One progressive tech savvy farmer from Karnal managed to save his wheat crop from untimely rains, strong winds and hailstorm weather, as he had sown his crop using the “Happy Seeder” machine unlike the broadcasting method used by most farmers.
Using machines which sow rice directly, devices to inform when to irrigate and phone messages warning of infestations, thousands of farmers are learning to adapt to climate change, boost soil fertility and reduce their carbon emissions.
“At first, many farmers were unsure. It’s a big risk to change the way you have farmed for decades and try new things. Agriculture in these parts is not just a livelihood, it’s a way of life,” said Harpreet Singh, a tech savvy farmer.
“But over the last four years, through these technologies, we have learnt to save water and fertilizers, cut our costs for hired labour, improved the resilience of our crops and also reduced pollution by not burning crop residues.”
Singh is from one of 12,000 farming households across 27 villages in Haryana’s Karnal district working with scientists from the Consultative Group on International Agricultural Research (CGIAR) to pilot climate smart techniques aimed at sustaining one of the country’s most fertile belts.
SAVING INDIA’S BREAD BASKET
Since India’s so-called “Green Revolution” – a massive government programme rolled out in the 1960s and 1970s which increased the use of fertilisers and irrigation to boost farm output – Haryana’s rice production has soared to almost 4 million tonnes in 2013/14 compared to 334,000 tonnes in 1966/67.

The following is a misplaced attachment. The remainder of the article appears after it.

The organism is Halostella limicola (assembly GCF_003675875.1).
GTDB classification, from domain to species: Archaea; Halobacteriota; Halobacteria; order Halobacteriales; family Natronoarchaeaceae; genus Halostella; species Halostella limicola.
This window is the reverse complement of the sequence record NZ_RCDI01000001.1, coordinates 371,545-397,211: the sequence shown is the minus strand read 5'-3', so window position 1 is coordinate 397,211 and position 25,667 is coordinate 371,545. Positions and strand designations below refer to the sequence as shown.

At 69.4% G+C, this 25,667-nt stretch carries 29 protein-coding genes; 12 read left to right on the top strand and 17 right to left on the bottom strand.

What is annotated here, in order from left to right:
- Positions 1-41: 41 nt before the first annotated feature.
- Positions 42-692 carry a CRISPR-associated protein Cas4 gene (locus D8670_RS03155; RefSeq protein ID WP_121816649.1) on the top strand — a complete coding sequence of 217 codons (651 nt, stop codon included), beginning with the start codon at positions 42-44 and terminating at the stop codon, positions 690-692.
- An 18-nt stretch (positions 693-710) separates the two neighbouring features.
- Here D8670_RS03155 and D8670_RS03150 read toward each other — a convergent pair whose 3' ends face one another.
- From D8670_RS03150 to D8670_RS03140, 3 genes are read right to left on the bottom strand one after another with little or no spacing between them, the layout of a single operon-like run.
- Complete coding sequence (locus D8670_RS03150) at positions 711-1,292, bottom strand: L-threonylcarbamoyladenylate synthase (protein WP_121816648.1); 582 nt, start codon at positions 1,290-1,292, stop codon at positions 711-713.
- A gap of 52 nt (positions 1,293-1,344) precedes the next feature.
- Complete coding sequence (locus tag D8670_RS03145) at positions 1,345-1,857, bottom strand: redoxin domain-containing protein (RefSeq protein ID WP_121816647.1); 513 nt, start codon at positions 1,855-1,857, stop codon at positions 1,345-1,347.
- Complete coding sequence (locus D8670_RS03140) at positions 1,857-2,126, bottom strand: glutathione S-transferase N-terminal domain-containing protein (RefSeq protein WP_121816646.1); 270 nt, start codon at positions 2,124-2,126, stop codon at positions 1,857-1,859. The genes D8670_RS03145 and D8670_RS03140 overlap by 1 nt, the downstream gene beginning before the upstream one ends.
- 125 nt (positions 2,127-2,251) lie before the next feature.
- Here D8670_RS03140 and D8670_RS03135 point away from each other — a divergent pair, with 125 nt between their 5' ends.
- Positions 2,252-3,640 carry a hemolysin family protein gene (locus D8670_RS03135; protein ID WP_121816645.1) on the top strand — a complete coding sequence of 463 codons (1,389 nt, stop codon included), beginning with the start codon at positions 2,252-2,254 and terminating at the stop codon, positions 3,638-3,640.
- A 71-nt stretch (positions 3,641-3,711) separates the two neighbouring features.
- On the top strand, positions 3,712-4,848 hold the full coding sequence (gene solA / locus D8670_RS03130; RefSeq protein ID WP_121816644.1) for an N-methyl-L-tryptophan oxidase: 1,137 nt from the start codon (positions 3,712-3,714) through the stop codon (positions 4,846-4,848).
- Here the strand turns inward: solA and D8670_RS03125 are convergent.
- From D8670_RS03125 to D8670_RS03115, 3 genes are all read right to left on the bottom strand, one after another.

But while the Green Revolution may be credited with ending famine across the country, it has come at a cost and, coupled with more unpredictable weather attributed to global warming, India’s food security is once again at risk.
Almost half a century on, farmers face environmental problems such as depleted groundwater because of intensive pumping for irrigation, soil degradation and soil salinity.
About “HAPPY SEEDERS”
Farmers are being introduced to “Happy Seeders” which can be attached to the back of tractors. These remove crop residues, blending them into the soil, preventing the practice of burning crop residues that has led to increased emissions and depleted soil fertility. It costs around Rs 1.15 lakh.
“We didn’t know anything about these advanced technology machines before,” said Manoj Kumar Munjal, 40, who farms a 20-acre plot of land in Taorori village.
“We have learnt about these machines and set up a cooperative where we all put in the money together and bought machines and share them. Now everyone is using it.”
Farmers are also receive voice messages giving weather forecasts, informing of new seed varieties and infestations.
Singh said over the last four years, his income has increased by 15 percent due to savings made on electricity for irrigation, diesel for residue burning, labour and fertilisers. But it is the saving on water which satisfies him the most.
“Day by day, the ground water levels are going down and down. If we continue like this, its only a matter of time before we don’t have water to drink, let alone to farm,” he said.
Source: Thomson Reuters Foundation